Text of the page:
irresistible, jewels had been sent to distant estates, or to banks in
Marseilles and Lyons, and there had been no time to retrieve them after the
ambassador sent out his sudden invitations. Alexina smiled as she recalled
Olive de Morsigny's lament over the absence of her tiara. European women of
society take their jewels very seriously, and there was not a Frenchwoman
present who did not possess a tiara, however old-fashioned.

But the cold luminosity of jewels would have been extinguished to-night
under this really terrific down-pour of light. The tall candelabra against
the tapestried or the white and gold walls were relieved of duty; Paris had
had enough of candlelight; the four immense chandeliers of this reception
room, either of which would have illuminated a restaurant, had been rewired
and blazed like suns. Suspended from the ceiling, festooned between the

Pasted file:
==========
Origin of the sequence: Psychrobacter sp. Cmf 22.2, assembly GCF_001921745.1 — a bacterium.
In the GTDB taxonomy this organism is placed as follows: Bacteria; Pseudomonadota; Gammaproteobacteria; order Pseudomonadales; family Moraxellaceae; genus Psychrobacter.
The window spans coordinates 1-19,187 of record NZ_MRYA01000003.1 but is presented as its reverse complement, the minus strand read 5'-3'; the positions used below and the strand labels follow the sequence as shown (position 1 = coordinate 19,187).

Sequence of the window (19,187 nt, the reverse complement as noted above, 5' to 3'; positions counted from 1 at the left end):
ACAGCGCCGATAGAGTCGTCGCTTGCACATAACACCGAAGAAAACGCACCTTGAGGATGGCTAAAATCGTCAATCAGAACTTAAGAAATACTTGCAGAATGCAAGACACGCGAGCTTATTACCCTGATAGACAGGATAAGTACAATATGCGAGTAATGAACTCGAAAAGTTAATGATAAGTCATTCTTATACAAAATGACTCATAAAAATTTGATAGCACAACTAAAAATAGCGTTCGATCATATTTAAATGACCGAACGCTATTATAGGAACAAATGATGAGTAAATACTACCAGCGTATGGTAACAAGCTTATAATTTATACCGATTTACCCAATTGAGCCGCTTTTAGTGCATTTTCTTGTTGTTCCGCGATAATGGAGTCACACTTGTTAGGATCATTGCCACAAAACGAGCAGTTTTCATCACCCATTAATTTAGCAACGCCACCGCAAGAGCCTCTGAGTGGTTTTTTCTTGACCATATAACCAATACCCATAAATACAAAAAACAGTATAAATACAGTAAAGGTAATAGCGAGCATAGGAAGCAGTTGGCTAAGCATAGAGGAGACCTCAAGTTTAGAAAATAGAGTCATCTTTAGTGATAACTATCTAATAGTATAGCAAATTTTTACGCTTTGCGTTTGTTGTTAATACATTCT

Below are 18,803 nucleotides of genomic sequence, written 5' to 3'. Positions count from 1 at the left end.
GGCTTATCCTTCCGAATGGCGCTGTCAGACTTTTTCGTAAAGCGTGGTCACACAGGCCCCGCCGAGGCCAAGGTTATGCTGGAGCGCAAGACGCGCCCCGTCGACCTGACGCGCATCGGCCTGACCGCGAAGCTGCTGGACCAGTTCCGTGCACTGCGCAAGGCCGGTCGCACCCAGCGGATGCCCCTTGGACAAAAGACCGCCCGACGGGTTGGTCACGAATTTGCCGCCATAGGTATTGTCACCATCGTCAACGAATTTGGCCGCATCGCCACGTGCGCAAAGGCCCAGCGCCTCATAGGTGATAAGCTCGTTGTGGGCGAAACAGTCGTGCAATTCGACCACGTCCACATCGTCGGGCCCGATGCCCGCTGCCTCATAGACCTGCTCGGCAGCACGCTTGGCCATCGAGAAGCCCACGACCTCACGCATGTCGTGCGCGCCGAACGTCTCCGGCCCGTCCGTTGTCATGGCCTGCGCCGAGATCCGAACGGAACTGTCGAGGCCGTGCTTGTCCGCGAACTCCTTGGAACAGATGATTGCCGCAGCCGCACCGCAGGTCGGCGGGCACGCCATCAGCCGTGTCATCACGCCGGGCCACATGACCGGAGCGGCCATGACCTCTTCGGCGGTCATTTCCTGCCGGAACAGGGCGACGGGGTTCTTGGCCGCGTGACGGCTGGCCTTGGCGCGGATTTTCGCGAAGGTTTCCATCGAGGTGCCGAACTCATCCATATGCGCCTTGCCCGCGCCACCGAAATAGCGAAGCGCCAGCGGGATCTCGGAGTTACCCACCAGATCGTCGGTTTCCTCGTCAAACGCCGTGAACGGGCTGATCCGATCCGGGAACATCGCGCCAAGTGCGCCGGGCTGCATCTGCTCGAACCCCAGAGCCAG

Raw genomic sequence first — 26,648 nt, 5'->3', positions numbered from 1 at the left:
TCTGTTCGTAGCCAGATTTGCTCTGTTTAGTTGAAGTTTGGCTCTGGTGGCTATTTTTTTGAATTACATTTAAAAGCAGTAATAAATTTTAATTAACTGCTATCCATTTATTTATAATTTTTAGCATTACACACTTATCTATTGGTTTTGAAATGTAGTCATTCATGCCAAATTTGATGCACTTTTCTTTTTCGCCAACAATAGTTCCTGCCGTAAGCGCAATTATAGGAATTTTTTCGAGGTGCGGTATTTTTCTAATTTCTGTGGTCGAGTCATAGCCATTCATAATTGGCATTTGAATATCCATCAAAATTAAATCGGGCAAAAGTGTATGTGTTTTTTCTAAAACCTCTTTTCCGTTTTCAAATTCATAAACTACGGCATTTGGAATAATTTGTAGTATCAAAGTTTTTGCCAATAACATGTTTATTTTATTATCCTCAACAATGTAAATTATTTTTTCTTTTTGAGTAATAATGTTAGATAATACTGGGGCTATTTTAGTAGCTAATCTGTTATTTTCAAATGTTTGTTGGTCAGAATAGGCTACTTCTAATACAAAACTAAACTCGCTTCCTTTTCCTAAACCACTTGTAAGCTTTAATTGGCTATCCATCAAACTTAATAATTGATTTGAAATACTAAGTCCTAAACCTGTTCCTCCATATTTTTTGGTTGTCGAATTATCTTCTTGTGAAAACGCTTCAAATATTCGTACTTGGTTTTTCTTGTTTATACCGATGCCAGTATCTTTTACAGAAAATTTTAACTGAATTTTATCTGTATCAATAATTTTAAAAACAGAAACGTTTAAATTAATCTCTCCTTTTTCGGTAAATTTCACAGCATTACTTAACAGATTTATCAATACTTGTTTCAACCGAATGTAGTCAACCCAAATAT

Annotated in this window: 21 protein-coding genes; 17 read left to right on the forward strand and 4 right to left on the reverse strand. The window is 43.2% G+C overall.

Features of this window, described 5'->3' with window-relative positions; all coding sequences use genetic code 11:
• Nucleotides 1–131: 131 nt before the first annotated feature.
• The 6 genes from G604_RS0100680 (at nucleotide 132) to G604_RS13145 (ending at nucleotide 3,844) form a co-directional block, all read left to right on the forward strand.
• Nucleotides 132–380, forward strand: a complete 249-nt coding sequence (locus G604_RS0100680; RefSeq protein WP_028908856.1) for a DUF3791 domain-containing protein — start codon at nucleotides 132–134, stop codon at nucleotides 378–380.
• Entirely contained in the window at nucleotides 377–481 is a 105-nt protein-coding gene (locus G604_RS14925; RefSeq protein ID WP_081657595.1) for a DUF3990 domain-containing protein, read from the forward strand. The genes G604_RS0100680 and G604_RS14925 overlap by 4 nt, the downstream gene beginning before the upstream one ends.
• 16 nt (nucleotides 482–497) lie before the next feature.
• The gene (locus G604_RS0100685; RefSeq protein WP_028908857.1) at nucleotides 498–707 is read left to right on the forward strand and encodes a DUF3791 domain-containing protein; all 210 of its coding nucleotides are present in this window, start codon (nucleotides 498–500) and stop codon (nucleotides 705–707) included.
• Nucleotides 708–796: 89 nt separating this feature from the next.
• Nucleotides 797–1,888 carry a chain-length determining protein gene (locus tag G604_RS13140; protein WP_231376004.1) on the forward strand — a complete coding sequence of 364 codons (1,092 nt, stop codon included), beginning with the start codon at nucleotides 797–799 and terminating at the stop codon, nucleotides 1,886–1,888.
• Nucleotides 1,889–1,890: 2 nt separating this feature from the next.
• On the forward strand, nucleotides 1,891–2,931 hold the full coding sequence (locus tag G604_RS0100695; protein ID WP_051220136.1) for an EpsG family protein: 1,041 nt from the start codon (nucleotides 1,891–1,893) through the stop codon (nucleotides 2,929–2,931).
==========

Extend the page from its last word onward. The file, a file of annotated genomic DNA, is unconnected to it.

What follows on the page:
candelabra and the chandeliers, were clusters and loops of glass tupils and
roses, each concealing an electric bulb. Alexina reflected that the soft
haze of candles might be more artistic and becoming, but was grateful
nevertheless for this rather tasteless fury of light, symptomatic as it
was; and understood the ambassador's revolt against the enforced economies
of a long war, his desire to do honor to his unassuming little sovereign.


The room, whose lofty ceiling was supported along the center by three
massive pillars, was already crowded, and people entered constantly. Every
embassy was represented, all the grande noblesse of Paris and even a stray
Bourbon and Bonaparte. A few of the guests were the more distinguished